What do the different SEER ratings mean?
SEER stands for Season Energy Efficiency Ratio. Your SEER rating relates directly to the efficiency of your HVAC system. Basically, the higher your SEER rating, the more comfort you’re getting from each dollar you spend on heating or cooling. SEER ratings are enforced by the U.S. Department of Energy—the minimum rating for the southern states is 14, while the north has to meet at least a 13.
It’s important to keep in mind that these ratings are the maximum efficiency ratings—a car will get less mileage in traffic compared to on the highway. Other factors that affect your energy-efficiency include your system settings and lifestyle, system maintenance, your climate, quality of your ductwork, and personal lifestyle.
What are the different filter ratings?
The American Society for Heating, Refrigerating and Air Conditioning Engineers (ASHRAE) created and recommends air filters with a minimum MERV rating of 6. The U.S. Department of Energy recommends a minimum MERV rating of 13. But what do these ratings mean?
What does MERV stand for?
MERV stands for Minimum Efficiency Reporting Value. The higher your MERV rating is, the more effective your filter will be at catching small particles in your air supply.
What’s the best MERV rating?
The best way to choose the MERV rating that’s right for your system and family’s needs is to contact your local HVAC expert. Generally, these are how the MERV ratings compare to each other:
MERV ratings 1-4 -- less than 20% of larger particles (sized 3-10 microns) are captured (a human hair is about 50 microns in diameter)
MERV ratings 5-7 -- filter out 20-69% of large particles
MERV ratings 8-10 -- Captures approximately 85% of large particles and 50% of small particles (sized 1 to 3 microns)
MERV ratings 11-16 -- Filters out more than 90% of large particles and 70-90% of smaller particles
MERV ratings 17-20 -- Filters out microns smaller than 0.3 microns (including viruses)
What does HEPA mean?
There is some debate on what HEPA stands for. Two of the most common answers are ‘High Efficiency Particulate Air’ or ‘High Efficiency Particulate Arrestance’. HEPA filters are designed to trap 99.97% of particles 0.3 microns.
HEPA filters were originally intended for lab and factory use (such as in the Manhatten Project) where the amount of small, potentially troublesome particles was of greater concern. However, over time, they found their way in use for homes, cars, and businesses.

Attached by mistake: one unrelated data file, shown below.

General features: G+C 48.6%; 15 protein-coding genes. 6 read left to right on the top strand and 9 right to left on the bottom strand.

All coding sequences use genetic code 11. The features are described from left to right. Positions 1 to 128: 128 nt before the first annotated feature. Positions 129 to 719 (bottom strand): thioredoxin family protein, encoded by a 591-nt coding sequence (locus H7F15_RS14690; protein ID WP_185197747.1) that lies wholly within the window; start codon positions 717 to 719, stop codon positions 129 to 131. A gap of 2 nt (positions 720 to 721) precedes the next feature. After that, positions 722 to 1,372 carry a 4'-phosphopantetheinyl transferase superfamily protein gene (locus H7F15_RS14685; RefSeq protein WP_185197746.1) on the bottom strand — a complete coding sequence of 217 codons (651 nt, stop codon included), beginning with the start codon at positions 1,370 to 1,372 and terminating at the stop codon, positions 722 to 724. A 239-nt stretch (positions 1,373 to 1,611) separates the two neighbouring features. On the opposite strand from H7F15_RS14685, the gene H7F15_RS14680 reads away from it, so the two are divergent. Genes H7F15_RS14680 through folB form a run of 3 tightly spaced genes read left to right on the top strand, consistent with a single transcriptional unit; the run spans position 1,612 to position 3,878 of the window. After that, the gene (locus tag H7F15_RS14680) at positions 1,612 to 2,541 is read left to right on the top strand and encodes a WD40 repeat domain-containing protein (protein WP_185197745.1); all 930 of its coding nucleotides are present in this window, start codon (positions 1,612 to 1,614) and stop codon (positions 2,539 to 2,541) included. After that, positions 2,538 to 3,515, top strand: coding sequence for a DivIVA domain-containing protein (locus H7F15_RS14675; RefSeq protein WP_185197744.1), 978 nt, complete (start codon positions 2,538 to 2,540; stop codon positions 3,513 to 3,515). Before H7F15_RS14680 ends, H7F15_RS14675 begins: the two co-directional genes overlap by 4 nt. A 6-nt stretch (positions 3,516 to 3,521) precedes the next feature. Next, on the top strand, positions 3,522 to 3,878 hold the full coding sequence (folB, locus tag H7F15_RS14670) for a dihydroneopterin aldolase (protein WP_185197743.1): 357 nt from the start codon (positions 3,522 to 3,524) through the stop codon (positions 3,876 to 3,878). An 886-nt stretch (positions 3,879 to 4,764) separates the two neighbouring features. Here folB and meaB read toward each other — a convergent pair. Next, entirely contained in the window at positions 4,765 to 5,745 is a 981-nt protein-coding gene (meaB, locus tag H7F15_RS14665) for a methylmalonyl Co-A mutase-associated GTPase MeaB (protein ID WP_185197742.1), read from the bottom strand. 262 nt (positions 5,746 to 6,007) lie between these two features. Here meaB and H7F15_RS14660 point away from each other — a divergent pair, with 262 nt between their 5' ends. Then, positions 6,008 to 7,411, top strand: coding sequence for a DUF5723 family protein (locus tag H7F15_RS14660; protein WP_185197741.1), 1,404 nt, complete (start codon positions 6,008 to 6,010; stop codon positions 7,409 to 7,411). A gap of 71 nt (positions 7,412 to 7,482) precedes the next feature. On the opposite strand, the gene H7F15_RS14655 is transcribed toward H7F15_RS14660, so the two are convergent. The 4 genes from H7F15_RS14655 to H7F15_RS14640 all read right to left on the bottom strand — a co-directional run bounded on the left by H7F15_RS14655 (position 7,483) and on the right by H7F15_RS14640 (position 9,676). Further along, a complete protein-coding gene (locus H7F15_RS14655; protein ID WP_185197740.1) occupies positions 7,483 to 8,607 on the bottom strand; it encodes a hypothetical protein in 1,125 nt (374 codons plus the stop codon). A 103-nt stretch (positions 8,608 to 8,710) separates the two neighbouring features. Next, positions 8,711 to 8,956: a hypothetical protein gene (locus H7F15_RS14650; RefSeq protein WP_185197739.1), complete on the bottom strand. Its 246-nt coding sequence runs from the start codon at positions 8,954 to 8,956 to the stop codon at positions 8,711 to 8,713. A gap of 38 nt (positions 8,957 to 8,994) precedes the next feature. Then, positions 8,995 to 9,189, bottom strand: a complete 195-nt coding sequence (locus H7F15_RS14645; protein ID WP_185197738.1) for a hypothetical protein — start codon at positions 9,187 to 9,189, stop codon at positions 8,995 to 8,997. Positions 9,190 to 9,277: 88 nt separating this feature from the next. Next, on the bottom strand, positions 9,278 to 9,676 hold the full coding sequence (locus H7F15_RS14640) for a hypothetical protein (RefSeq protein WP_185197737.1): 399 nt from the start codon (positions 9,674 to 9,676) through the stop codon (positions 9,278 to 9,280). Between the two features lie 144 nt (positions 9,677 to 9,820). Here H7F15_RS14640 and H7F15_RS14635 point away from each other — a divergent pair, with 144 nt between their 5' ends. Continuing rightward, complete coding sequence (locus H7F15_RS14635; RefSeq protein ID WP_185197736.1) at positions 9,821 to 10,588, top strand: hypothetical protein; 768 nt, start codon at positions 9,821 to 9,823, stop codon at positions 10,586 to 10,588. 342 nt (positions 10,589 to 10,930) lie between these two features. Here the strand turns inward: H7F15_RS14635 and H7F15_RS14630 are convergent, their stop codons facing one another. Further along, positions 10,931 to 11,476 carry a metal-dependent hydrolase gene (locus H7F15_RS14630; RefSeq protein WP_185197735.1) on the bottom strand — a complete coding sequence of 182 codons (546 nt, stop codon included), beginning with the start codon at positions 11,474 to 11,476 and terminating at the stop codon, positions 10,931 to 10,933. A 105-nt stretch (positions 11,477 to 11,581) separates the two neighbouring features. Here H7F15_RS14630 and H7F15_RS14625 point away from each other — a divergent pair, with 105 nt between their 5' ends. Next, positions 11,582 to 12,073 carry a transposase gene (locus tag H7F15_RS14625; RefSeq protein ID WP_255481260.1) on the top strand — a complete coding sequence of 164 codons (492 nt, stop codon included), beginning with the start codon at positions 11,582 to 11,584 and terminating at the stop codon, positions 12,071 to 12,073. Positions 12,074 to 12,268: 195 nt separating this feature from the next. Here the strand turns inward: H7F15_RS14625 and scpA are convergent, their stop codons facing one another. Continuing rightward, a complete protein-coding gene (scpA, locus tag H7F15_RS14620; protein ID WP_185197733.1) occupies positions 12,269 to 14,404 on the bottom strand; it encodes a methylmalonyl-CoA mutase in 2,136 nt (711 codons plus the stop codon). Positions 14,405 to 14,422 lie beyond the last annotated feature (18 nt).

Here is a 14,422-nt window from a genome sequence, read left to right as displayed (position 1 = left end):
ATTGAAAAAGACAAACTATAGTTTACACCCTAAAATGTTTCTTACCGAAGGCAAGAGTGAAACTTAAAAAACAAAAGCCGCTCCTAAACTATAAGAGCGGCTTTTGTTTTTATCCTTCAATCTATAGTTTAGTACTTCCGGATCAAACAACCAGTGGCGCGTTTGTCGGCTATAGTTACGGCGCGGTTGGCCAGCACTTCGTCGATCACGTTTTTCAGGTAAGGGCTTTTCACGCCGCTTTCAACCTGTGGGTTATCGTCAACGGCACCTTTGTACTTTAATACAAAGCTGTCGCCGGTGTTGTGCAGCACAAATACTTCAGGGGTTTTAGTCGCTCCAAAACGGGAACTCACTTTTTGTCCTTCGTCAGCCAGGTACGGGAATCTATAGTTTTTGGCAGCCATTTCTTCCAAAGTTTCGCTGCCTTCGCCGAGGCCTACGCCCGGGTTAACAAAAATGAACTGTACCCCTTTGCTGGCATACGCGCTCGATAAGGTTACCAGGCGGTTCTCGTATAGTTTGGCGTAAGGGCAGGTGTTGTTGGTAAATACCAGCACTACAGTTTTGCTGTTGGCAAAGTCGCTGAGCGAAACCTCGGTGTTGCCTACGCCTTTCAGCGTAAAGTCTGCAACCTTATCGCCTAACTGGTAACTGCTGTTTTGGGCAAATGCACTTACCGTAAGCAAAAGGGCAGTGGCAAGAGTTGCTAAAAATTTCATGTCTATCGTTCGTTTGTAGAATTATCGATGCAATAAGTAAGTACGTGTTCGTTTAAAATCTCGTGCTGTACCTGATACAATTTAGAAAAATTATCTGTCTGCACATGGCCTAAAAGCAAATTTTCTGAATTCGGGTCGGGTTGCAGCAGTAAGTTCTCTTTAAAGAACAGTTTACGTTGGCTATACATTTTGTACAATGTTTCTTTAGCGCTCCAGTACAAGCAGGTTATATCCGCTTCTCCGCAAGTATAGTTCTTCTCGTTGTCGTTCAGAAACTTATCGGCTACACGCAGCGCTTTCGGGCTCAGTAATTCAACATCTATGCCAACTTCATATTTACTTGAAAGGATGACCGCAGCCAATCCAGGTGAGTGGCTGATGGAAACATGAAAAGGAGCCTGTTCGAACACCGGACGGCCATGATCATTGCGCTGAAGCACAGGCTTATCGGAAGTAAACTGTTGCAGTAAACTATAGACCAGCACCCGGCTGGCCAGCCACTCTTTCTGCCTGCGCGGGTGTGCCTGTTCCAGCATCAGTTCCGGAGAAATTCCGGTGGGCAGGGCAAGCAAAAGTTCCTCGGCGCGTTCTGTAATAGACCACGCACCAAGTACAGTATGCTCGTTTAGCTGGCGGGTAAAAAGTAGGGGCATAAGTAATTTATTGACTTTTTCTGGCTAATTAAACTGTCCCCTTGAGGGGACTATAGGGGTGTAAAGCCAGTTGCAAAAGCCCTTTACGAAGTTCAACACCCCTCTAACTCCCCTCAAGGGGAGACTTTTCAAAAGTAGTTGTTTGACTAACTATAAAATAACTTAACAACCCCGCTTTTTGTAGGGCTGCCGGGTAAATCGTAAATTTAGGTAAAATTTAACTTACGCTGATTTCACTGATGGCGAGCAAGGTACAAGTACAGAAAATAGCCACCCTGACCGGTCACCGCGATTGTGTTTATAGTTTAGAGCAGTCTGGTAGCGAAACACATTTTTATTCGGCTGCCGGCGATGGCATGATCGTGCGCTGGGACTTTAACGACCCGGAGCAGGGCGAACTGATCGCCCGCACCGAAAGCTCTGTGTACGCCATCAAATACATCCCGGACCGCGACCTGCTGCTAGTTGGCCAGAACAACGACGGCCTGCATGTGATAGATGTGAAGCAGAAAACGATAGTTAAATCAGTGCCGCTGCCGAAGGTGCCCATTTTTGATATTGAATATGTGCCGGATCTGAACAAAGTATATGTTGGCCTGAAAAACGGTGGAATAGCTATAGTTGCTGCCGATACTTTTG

Top Ways to Increase Home Comfort
Change Your Air Filter
Dirty air filters make your HVAC system work harder to keep your home comfortable. Think about it as if you were trying to blow up a balloon. The amount of force necessary to fill the balloon is different when you’re blowing normally versus if you had to, say, blow up the balloon through a piece of fabric. Your air works the same way. A clogged filter makes your system push itself more to get air through the build-up of dust, dirt, hair, and other debris.
Change your air filter every 30-90 days to prevent premature breakdowns and keep your home comfortable.
Program Your Thermostat
Setting your thermostat is a great way to keep your home comfortable with no extra effort on your part, but what temperature is best for your home? If you’re interested in saving money on your heating and cooling costs, the U. S. Department of Energy recommends that you set your thermostat to 78 degrees in the warmer months and 68 degrees in the cooler seasons.
These temperatures will help you save more money, however, setting your thermostat to whatever degree is comfortable for your family will work best.
Set Your Thermostat to a Comfortable Temperature
Myth: Set your thermostat to 10 degrees warmer or cooler to get your home to your desired temperature faster!
Fact: Setting your thermostat lower or higher doesn’t actually heat or cool your home any quicker. All it does it tell your HVAC system that you want it to be 60 degrees in your home, which means your system will stay on and pump cool air into your home until it reaches the desired temperature. For the best results, program your thermostat for your schedule so it knows when to keep the air on and when to save energy by not running.
Avoid Wasting Energy
Another great way to save money on your heating and cooling is to conduct an energy audit on your home and check for drafty windows and doors or leaking ductwork. These areas are big ways your home may be wasting energy and losing warm or cool air from your HVAC system.
For the best HVAC repair and service in Grand Rapids, call our expert team at (616) 223-6777!